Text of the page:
That lapiz is incredible, so is the oval jasper! I still have some lapiz I bought years ago and can’t let go of. Turquoise is another of my favorites and I have a few good quality pieces I’ve kept. Green jade is another gem I’m mesmerized by and have a few in my stash for me 🙂
I understand, ha! But I got carried away with “collecting” and when I could no longer wire wrap my goodies, I had to give them up and sell them. Six years later I am still selling!!!
I love these comments and Rena’s stones! I work with the energy vibrations of the stones when I design my jewelry, so it’s interesting to hear what you have all be attracted to in life. I started with carnelians when I worked in a bead shop…pre-jewelry design work. I could not put them out on display, keeping them with me all day. It got to be a joke in the store that they could hang up the carnelians now because Rae was going home. They are about creativity and were the start to my jewelry.
Now I carry a piece of jade and have a large, ridged piece of black tourmaline where I meditate. The jade opens my heart chakra to peace, the tourmaline keeps me grounded so I find my way back when I journey in meditation.
Enjoy your stones and what they bring to you. This world is so full of mystery that is helping us…even when we are not aware of it.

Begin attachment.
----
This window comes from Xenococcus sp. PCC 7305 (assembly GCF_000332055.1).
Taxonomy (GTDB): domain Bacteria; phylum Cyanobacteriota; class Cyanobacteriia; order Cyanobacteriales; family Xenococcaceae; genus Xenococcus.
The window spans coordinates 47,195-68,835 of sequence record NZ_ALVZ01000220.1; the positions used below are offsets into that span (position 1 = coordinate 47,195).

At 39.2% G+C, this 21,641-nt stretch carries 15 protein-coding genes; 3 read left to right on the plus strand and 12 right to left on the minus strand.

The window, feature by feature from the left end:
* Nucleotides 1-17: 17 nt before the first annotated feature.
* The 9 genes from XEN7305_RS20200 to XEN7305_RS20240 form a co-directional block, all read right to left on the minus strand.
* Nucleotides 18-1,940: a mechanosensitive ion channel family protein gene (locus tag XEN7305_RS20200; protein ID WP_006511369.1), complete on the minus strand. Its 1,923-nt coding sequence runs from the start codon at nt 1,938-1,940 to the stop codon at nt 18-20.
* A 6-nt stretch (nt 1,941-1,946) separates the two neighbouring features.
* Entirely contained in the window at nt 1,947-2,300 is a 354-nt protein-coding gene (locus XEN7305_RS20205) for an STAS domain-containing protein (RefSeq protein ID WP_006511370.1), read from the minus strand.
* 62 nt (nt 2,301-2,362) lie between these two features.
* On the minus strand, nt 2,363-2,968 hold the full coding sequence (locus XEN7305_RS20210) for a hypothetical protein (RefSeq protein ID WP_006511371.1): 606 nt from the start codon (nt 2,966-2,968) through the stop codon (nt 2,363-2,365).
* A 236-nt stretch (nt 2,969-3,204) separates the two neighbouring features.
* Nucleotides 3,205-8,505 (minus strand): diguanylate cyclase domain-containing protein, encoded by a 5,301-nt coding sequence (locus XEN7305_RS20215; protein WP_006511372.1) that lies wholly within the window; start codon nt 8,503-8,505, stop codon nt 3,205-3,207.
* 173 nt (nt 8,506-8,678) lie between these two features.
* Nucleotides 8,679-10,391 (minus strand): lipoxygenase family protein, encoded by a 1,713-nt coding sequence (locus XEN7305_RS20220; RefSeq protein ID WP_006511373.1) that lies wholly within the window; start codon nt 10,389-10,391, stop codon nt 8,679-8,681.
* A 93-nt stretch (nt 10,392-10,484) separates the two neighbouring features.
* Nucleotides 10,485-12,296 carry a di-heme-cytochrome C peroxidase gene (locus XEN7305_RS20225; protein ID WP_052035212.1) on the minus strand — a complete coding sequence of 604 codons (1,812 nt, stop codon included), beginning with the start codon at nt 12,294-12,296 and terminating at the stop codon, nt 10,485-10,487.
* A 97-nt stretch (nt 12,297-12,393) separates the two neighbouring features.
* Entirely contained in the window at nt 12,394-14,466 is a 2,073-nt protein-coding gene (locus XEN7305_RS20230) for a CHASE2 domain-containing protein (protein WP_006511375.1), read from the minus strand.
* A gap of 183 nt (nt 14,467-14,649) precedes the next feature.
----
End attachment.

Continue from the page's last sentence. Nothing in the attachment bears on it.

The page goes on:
Lynda Carson says:
I can see why these three beauties followed you home, Rena! Pretty much anything blue, turquoise, or teal seem to find their way to my house.
Oh, I know all too well how stones and crystals can “collect” you. It’s like a big hand reaches out and grabs you and won’t let you go until you take that stone with you. I have a piece of tumbled opal that I bought many years ago that is still one of my favorites.
These stones are beautiful. My daughter is fascinated with stones, now an adult, she has passed the obsession along to her father and I…. We are also obsessed with small intricate shells… I’ve been blessed in having people ask me to turn their memories into treasures, by creating with their findings… I love to do that adding their story. Thank you for sharing some of your treasures!
I love your stones Rena, the staurolite is a really interesting structure, I love lapis, your description of it is just right, and the jasper is absolutely stunning. I’m not surprised you still have them!
I have some turquoise and coral that I won’t ever sell, some I have made into jewellery for myself, some I just get out to look at and stroke!
I also have some snakeskin jasper that I just love, in fact I think apart from my turquoise and coral obsession, I also have a jasper one, as it’s so varied and interesting.
Paula J Countryman says:
I meant to say Tigers eye stone in my post to you, not bead! But another stone I have that is fairly common, yet special to me is my rose quartz palm stone. It soothes me and is natural in color, whereas so many we see advertised now have been dyed the light rose color.
One Mother’s Day my family and I were hanging out at beautiful park. One of my daughters, who was about 6 or 7 years old, bent down and picked up a stone that caught her eye. She stretched out her arm reflexively, handed me the stone, and said brightly, “Happy Mother’s Day!” I was the first thing she thought of when she found it. I’ll never cherish another stone more.